As you set out to build a wooden chicken coop, there are a few important things that you should keep in mind so that you don’t run into problems down the road. In many cases, people will just use a regular old chicken coop building plan that’s not specifically designed for a wooden building, which isn’t exactly the same.
Wooden chicken houses have special properties that should be taken into consideration to make sure you do things right and that house lasts for years to come.
Here are some of the main tips you should first consider.
Type Of Wood
First off, make sure you’re paying a good amount of attention to the exact type of wood you want to use to build the coop with. Far too many people use the wrong wood type and this will come back to haunt them later on.
Keep in mind that the different types of woods are going to withstand the weather climate much differently, so if you’re building a wooden chicken coop in an area that gets a great deal of rain, you’ll want to be sure you’re selecting wood that will be able to handle this.
Likewise, if you live in a climate that experiences high temperatures, you want a wood type that will remain sturdy.
Design of the Chicken House Roof
Next, also keep in mind that the design of the chicken house roof is really going to make a difference in how long the coop lasts. Again with regards to rain, when the roof is built properly, rainwater should just run right off of it, but when it’s not built properly, you’ll find that the rainwater sits on top of the roof, which could eventually cause rotting.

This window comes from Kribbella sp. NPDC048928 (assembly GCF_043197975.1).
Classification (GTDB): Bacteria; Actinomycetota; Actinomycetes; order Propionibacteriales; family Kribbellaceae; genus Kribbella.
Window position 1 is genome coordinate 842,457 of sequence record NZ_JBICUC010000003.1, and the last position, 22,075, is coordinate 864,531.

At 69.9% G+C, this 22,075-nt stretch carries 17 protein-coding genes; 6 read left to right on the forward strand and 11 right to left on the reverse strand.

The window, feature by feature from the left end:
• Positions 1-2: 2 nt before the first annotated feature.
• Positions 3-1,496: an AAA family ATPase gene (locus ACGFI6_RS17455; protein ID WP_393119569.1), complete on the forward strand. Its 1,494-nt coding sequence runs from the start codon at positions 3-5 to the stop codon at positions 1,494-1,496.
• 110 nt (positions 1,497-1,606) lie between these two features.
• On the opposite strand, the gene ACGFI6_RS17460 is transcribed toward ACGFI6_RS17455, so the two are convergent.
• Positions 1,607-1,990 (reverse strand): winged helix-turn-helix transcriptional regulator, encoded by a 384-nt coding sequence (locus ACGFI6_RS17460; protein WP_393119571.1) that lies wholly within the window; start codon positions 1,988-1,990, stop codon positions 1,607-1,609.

When the roof of your coop rots, most often this means the better part of the coop has to be rebuilt, which is almost as costly as building it from scratch.
It’s definitely a situation you don’t want to find yourself in, so consider the roof very carefully.
Type Of Nails Used
Finally, also think about the types of nails that you plan to use in your chicken coop. Many chicken house building plans pay no attention to this, but the truth of the matter is that different wood types are going to require different lengths or thicknesses of nails, so it will make a difference over the long run.
Fortunately, if you use a building plan that does take this into consideration, you should have no problems selecting the right matching building supplies that not only goes easy on your budget, but also ensure that your chicken house stays standing for the long run.
So, be sure you don’t overlook any of these points. Doing so could mean a number of repairs down the road for you, costing quite a bit of money.
Here is more information on how you can build a chicken house on a budget.